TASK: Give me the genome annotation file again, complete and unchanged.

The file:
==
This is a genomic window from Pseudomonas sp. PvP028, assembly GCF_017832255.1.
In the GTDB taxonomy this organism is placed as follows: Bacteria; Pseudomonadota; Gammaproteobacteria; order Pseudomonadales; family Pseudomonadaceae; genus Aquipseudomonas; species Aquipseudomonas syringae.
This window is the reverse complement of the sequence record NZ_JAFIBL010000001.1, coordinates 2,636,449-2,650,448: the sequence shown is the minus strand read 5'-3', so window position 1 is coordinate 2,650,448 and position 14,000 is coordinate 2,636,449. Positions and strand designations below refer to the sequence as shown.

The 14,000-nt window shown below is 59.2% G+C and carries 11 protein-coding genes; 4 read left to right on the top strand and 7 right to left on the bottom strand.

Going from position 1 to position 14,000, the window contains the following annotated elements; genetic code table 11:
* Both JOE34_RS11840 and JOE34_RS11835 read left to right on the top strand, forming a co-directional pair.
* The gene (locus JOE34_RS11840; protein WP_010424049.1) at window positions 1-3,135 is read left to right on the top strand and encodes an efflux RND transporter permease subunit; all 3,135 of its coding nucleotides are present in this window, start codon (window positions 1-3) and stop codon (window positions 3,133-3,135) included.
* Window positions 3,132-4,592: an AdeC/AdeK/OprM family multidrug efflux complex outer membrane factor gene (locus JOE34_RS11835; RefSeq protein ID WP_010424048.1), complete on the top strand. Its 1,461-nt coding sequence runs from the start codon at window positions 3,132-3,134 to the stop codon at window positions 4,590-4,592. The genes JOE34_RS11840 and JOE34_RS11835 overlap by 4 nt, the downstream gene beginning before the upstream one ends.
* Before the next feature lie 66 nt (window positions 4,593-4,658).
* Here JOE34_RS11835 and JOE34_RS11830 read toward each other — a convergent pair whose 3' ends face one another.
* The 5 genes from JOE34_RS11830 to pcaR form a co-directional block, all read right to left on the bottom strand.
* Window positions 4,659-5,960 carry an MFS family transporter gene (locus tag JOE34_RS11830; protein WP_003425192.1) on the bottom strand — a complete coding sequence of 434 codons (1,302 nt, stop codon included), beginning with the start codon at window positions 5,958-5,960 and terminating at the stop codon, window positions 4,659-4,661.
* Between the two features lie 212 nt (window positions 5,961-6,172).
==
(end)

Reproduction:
This is a genomic window from Pseudomonas sp. PvP028, assembly GCF_017832255.1.
In the GTDB taxonomy this organism is placed as follows: Bacteria; Pseudomonadota; Gammaproteobacteria; order Pseudomonadales; family Pseudomonadaceae; genus Aquipseudomonas; species Aquipseudomonas syringae.
This window is the reverse complement of the sequence record NZ_JAFIBL010000001.1, coordinates 2,636,449-2,650,448: the sequence shown is the minus strand read 5'-3', so window position 1 is coordinate 2,650,448 and position 14,000 is coordinate 2,636,449. Positions and strand designations below refer to the sequence as shown.

The 14,000-nt window shown below is 59.2% G+C and carries 11 protein-coding genes; 4 read left to right on the top strand and 7 right to left on the bottom strand.

Going from position 1 to position 14,000, the window contains the following annotated elements; genetic code table 11:
* Both JOE34_RS11840 and JOE34_RS11835 read left to right on the top strand, forming a co-directional pair.
* The gene (locus JOE34_RS11840; protein WP_010424049.1) at window positions 1-3,135 is read left to right on the top strand and encodes an efflux RND transporter permease subunit; all 3,135 of its coding nucleotides are present in this window, start codon (window positions 1-3) and stop codon (window positions 3,133-3,135) included.
* Window positions 3,132-4,592: an AdeC/AdeK/OprM family multidrug efflux complex outer membrane factor gene (locus JOE34_RS11835; RefSeq protein ID WP_010424048.1), complete on the top strand. Its 1,461-nt coding sequence runs from the start codon at window positions 3,132-3,134 to the stop codon at window positions 4,590-4,592. The genes JOE34_RS11840 and JOE34_RS11835 overlap by 4 nt, the downstream gene beginning before the upstream one ends.
* Before the next feature lie 66 nt (window positions 4,593-4,658).
* Here JOE34_RS11835 and JOE34_RS11830 read toward each other — a convergent pair whose 3' ends face one another.
* The 5 genes from JOE34_RS11830 to pcaR form a co-directional block, all read right to left on the bottom strand.
* Window positions 4,659-5,960 carry an MFS family transporter gene (locus tag JOE34_RS11830; protein WP_003425192.1) on the bottom strand — a complete coding sequence of 434 codons (1,302 nt, stop codon included), beginning with the start codon at window positions 5,958-5,960 and terminating at the stop codon, window positions 4,659-4,661.
* Between the two features lie 212 nt (window positions 5,961-6,172).